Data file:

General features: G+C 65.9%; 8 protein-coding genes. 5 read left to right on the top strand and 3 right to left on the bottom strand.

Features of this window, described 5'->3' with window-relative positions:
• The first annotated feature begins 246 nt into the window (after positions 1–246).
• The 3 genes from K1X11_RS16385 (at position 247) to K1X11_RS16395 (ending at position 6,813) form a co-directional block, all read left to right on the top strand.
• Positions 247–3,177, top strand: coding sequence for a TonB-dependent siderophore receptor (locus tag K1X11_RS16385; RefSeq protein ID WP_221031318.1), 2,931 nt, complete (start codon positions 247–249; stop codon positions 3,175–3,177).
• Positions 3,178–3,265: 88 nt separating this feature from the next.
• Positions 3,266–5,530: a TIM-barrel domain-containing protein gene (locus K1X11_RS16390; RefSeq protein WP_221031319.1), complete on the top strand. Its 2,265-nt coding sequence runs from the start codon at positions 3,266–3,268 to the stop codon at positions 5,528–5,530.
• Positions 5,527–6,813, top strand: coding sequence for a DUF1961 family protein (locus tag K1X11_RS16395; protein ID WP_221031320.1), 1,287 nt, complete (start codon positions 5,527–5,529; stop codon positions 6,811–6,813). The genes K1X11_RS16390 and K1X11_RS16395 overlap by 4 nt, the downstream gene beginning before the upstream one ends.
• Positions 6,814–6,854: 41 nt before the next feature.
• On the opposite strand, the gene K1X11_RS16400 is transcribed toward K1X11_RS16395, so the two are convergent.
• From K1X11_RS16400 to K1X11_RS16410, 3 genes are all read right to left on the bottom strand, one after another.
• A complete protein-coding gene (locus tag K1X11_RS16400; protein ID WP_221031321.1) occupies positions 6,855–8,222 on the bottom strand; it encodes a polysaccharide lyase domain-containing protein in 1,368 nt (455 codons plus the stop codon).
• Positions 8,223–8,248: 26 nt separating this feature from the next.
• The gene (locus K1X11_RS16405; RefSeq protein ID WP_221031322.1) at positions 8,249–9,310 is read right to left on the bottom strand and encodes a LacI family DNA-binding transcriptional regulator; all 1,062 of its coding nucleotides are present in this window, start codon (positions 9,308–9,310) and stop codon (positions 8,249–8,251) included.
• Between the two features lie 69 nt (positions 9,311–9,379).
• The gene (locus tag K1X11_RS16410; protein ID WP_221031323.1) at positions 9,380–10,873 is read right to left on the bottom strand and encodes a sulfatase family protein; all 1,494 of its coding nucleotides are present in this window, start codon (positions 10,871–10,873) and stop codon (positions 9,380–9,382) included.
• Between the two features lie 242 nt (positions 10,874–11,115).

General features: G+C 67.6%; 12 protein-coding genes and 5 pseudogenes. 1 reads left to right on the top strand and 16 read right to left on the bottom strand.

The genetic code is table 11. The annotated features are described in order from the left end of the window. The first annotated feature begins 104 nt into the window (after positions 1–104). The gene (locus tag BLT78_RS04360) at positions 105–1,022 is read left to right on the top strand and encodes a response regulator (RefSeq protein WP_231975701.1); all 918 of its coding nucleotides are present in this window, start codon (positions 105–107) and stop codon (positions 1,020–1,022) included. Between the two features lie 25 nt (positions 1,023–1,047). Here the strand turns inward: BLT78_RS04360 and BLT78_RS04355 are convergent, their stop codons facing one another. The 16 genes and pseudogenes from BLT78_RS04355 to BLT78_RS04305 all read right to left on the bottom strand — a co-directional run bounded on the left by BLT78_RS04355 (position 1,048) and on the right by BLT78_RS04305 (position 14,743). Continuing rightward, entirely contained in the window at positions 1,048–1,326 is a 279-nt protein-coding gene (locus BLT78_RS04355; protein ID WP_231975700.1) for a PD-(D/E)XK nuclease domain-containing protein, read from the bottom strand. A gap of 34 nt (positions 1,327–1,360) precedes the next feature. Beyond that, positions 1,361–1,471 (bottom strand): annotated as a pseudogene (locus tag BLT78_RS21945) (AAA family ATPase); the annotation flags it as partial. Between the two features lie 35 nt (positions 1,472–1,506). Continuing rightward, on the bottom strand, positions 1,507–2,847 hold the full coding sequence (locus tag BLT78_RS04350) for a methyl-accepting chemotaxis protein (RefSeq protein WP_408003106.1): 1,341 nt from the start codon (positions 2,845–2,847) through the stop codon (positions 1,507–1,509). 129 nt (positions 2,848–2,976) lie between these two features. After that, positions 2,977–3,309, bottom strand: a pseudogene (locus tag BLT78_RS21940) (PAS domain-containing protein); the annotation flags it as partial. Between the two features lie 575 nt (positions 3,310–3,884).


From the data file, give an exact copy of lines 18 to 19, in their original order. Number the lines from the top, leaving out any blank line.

General features: G+C 67.6%; 12 protein-coding genes and 5 pseudogenes. 1 reads left to right on the top strand and 16 read right to left on the bottom strand.

The genetic code is table 11. The annotated features are described in order from the left end of the window. The first annotated feature begins 104 nt into the window (after positions 1–104). The gene (locus tag BLT78_RS04360) at positions 105–1,022 is read left to right on the top strand and encodes a response regulator (RefSeq protein WP_231975701.1); all 918 of its coding nucleotides are present in this window, start codon (positions 105–107) and stop codon (positions 1,020–1,022) included. Between the two features lie 25 nt (positions 1,023–1,047). Here the strand turns inward: BLT78_RS04360 and BLT78_RS04355 are convergent, their stop codons facing one another. The 16 genes and pseudogenes from BLT78_RS04355 to BLT78_RS04305 all read right to left on the bottom strand — a co-directional run bounded on the left by BLT78_RS04355 (position 1,048) and on the right by BLT78_RS04305 (position 14,743). Continuing rightward, entirely contained in the window at positions 1,048–1,326 is a 279-nt protein-coding gene (locus BLT78_RS04355; protein ID WP_231975700.1) for a PD-(D/E)XK nuclease domain-containing protein, read from the bottom strand. A gap of 34 nt (positions 1,327–1,360) precedes the next feature. Beyond that, positions 1,361–1,471 (bottom strand): annotated as a pseudogene (locus tag BLT78_RS21945) (AAA family ATPase); the annotation flags it as partial. Between the two features lie 35 nt (positions 1,472–1,506). Continuing rightward, on the bottom strand, positions 1,507–2,847 hold the full coding sequence (locus tag BLT78_RS04350) for a methyl-accepting chemotaxis protein (RefSeq protein WP_408003106.1): 1,341 nt from the start codon (positions 2,845–2,847) through the stop codon (positions 1,507–1,509). 129 nt (positions 2,848–2,976) lie between these two features. After that, positions 2,977–3,309, bottom strand: a pseudogene (locus tag BLT78_RS21940) (PAS domain-containing protein); the annotation flags it as partial. Between the two features lie 575 nt (positions 3,310–3,884).